Last post on Mar 09, 2007 at 11:03 PM
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#16 of 55 Re: Agreed in part [larsb]
Feb 27, 2007 (8:16 am)
Based on some of the feedback these memorials are not commonly accepted.
Ten Commandment monuments are totally inapropriate on public land. I suspect that the only places you will see this is in states dominated by Conservative Christians. I wonder what would happen if someone erected a monument to Islam right next to one of these? Or better yet, a monument to Satanism. Afterall, who gets to decide what is and isn't an acceptable religion. Anyway, I doubt it would go over too well.
9/11 memorials probably are on public land but had to go through some recognized approval process before being erected.
As far as these memorials becoming en vogue I'd say it definitely happened in the last 15 years. I grew up and started driving in So. California and never saw one. I moved to So. Maryland 20 years ago and didn't see them back then. You can't drive 2 miles without seeing one now. I wonder what will happen when additional accidents occur at the same location. Maybe the survivors will work out some sort of time-sharing scheme.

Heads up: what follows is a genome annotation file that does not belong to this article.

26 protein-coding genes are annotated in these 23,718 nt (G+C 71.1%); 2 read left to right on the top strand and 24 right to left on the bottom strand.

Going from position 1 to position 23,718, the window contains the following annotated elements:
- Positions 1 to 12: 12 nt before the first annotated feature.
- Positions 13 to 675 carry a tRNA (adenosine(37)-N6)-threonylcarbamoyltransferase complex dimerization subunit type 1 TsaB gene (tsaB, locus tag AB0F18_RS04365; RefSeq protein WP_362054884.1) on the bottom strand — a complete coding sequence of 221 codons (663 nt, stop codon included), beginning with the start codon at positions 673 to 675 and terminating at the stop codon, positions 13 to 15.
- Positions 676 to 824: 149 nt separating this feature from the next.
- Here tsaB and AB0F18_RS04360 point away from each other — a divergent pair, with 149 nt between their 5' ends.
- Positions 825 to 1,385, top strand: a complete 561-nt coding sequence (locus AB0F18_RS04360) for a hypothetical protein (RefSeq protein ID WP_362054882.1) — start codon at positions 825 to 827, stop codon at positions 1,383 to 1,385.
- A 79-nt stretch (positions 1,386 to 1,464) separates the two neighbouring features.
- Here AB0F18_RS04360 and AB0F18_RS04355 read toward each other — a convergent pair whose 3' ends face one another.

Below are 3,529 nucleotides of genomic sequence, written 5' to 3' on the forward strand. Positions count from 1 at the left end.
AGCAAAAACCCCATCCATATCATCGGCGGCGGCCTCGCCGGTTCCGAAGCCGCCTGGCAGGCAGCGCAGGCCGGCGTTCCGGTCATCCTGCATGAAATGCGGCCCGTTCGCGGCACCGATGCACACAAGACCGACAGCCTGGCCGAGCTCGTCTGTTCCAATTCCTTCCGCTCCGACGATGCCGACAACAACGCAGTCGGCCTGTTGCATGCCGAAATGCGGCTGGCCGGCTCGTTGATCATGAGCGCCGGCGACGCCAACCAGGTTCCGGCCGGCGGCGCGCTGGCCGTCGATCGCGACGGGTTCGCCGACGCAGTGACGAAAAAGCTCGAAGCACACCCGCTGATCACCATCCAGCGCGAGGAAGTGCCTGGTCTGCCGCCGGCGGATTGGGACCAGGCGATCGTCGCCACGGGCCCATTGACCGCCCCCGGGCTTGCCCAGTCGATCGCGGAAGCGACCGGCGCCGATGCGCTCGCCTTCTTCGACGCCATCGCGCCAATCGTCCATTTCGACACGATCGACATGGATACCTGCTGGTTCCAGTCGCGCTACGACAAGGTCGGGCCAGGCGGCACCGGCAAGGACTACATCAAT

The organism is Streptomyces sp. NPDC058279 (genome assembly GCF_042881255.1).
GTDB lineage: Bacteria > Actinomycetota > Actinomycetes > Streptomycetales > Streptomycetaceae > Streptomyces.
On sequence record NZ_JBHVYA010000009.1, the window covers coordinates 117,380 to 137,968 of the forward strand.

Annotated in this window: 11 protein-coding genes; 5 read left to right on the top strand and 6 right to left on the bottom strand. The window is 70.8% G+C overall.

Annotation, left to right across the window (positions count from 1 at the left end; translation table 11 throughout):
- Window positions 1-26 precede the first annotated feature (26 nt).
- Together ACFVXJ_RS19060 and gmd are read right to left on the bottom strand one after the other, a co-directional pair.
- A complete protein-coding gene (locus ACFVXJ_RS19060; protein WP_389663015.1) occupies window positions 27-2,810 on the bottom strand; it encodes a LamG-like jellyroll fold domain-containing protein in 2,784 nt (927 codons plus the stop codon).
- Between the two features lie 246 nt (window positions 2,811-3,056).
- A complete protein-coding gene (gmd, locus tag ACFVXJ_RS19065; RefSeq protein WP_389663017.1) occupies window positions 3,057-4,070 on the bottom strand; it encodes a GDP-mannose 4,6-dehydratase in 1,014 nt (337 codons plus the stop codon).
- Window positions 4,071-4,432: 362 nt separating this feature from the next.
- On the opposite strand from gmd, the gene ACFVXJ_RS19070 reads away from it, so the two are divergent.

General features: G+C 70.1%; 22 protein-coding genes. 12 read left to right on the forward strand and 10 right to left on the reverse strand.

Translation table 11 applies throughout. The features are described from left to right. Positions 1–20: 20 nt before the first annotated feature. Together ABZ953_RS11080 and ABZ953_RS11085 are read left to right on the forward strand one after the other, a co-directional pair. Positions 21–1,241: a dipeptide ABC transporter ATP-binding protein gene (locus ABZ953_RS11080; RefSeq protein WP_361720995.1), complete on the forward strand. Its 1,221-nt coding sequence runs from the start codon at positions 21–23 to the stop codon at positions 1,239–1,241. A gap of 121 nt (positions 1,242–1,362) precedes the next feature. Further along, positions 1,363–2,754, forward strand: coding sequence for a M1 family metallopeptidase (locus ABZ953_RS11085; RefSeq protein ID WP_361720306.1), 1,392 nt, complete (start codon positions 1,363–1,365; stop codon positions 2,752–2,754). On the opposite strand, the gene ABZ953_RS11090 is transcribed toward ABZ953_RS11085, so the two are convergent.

#17 of 55 Re: Agreed in part [tpe]
Feb 27, 2007 (8:26 am)
"Or better yet, a monument to Satanism."
...If it also bothers you that your US currency is emblazened with "In God We Trust", feel free to send it my way.
#18 of 55 Re: Agreed in part [tpe]
Feb 27, 2007 (8:30 am)
The cross memorials are without a doubt commonly accepted - the instances of people objecting to them is the exception to the rule.
I still hold that they are completely acceptable as long as they do not affect traffic flow and safety.
Feb 27, 2007 (8:49 am)
I knew that we'd wind up at separation of church and state, and that's not what this discussion is supposed to be about.